I’ve had somewhat of an epiphany recently, as I stumbled across the origin of the word ‘ugly’. Really, it was someone really close to me that spurred the entire chain of events. Beauty is still skin deep, but what of inner beauty? Or, inner ugliness for that matter?
When they approached me, phone in hand, ready to start making fun of someone on Facebook with whom we are mutual friends. Really, the person they were talking about has always marched to the beat of their own drum, and a lot of people call it strange or odd; I, however, was in no mood to partake or otherwise engage in ‘shit-talking’.
So before the rant had gotten too far, I decided to reject the entire premise of the conversation.
“Don’t be ugly.” The words sounded foreign, even as they exited my own mouth. Though, you’d be convinced that I was saying ‘the sky is blue’, I said it so nonchalantly.
The conversation was instantly shut down.
An Ugly Start
That is the point when I really started thinking about the origin of the word, ‘ugly’ and the meaning of it; if anything other than the obvious physical descriptor we use.
As it turns out, the word ‘ugly’ is derived from the Norse word, ugga -to fear.
- through the years the word uggligr evolved meaning feared/dreaded one.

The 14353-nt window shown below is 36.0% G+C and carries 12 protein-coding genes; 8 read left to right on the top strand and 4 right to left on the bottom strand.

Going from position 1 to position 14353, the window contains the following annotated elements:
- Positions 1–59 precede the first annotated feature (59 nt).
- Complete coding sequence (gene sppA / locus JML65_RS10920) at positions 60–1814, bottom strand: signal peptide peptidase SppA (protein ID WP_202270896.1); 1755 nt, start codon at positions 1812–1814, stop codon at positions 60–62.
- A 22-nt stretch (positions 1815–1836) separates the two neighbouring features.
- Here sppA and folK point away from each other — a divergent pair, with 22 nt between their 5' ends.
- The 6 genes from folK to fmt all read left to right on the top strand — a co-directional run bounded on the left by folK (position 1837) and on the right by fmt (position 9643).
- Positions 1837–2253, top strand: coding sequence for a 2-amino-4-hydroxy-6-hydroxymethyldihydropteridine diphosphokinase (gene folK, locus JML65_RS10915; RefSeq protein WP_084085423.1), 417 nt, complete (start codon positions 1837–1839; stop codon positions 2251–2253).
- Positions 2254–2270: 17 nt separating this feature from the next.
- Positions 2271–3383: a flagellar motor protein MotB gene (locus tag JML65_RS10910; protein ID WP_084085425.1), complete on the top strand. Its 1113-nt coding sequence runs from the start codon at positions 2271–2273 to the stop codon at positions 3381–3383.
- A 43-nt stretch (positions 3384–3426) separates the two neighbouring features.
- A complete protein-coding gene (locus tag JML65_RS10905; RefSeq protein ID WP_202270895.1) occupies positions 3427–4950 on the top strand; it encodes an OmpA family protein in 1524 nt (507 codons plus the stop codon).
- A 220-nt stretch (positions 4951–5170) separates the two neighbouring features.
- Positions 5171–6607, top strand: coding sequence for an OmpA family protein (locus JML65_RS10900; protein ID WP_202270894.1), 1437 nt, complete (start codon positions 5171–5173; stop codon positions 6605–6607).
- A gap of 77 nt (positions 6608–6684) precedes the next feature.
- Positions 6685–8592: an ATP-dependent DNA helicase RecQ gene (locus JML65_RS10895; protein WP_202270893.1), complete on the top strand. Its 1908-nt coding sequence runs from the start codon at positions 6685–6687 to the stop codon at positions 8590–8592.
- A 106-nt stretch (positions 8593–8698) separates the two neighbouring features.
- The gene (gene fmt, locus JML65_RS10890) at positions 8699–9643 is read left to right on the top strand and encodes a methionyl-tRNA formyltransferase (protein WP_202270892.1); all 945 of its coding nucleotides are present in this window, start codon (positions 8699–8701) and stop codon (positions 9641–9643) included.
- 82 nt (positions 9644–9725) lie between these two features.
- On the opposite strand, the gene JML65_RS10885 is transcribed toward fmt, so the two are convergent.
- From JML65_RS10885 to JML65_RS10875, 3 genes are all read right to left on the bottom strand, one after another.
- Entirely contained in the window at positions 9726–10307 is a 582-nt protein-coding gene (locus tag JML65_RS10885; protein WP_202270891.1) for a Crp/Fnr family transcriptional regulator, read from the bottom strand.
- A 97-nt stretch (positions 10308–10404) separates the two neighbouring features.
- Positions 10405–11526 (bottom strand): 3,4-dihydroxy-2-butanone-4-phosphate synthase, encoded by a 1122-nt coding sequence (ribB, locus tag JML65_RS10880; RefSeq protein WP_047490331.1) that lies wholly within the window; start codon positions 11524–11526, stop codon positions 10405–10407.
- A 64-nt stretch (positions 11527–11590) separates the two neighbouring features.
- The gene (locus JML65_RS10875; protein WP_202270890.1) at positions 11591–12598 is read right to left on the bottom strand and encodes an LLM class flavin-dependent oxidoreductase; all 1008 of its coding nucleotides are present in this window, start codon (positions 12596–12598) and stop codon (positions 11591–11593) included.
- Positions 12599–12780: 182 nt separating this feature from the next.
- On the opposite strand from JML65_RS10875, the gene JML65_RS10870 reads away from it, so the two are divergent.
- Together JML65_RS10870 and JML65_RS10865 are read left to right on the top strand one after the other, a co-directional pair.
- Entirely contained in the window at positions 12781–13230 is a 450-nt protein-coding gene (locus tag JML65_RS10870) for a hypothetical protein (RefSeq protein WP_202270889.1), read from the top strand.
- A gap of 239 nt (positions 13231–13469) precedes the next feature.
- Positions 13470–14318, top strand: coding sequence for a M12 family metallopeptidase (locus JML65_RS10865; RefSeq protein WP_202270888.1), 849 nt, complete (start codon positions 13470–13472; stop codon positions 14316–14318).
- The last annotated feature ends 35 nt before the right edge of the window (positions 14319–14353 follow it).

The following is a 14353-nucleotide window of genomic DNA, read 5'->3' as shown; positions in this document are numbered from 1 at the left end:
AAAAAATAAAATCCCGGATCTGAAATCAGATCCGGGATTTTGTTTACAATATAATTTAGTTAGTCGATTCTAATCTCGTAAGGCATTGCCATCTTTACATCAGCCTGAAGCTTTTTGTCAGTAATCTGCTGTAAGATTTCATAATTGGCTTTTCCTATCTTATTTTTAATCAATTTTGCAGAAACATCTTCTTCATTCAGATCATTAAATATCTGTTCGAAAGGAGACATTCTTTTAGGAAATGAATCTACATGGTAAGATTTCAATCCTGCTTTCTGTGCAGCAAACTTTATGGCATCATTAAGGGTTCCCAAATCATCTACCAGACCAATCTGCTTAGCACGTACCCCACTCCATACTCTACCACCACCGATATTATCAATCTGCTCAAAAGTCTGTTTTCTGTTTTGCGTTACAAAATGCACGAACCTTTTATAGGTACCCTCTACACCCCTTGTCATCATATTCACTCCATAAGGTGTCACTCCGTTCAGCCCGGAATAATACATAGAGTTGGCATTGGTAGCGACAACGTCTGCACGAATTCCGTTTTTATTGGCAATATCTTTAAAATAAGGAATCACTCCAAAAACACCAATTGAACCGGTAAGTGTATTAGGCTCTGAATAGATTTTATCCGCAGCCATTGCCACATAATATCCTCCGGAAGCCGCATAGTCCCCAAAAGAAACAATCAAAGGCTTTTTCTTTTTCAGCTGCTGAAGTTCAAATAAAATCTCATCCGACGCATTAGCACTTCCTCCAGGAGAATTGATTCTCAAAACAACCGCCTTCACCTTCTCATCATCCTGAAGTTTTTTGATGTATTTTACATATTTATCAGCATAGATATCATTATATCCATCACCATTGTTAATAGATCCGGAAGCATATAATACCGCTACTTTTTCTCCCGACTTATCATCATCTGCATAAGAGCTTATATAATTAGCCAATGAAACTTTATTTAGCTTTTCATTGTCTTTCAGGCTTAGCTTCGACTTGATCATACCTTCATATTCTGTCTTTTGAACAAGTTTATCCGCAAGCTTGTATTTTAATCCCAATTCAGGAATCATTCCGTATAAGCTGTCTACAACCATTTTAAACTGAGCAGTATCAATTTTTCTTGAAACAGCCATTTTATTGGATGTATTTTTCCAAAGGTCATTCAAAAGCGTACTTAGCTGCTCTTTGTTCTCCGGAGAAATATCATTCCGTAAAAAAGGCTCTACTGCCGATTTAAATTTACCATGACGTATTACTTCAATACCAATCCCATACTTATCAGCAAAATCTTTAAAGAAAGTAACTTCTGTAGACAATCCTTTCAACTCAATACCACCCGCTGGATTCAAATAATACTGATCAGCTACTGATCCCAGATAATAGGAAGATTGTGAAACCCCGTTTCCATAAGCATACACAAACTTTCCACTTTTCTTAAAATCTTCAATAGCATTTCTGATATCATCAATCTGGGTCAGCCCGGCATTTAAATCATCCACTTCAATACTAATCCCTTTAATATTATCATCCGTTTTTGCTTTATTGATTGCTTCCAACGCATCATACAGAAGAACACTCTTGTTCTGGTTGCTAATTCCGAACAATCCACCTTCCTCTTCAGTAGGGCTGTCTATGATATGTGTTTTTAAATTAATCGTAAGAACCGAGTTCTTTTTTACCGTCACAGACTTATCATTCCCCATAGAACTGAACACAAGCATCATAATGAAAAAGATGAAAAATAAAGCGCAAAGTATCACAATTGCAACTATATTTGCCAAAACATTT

Which yes, in the Old Norse days, when superstition overpowered science, disfigurement of one’s face could cause people to run in fear, simply for that which they don’t understand; therefore the definition would quite literally meaning a physical affliction.
However, it seems equally plausible that someone could be feared and dreaded, because of the actions and the manner in which they carry themselves. If their personalities are that of lacking compassion, lacking empathy or sense of remorse, and demonstrate an avid pleasure for causing pain, wouldn’t that make them ugly in spirit?
– perhaps making them uggligrs.
The real ugly ones.
Maybe even in the days of the 13th centuries, Norse folk understood that ugliness lies deeper than flesh. That the way with which we conduct ourselves is the legacy we leave behind, and therefore to treat everyone with respect and kindness; lest ye’ be labeled ‘an ugga.’
Beauty may only be skin deep, but ugliness starts at the core.
-be kind to each other now that we made it to the sober side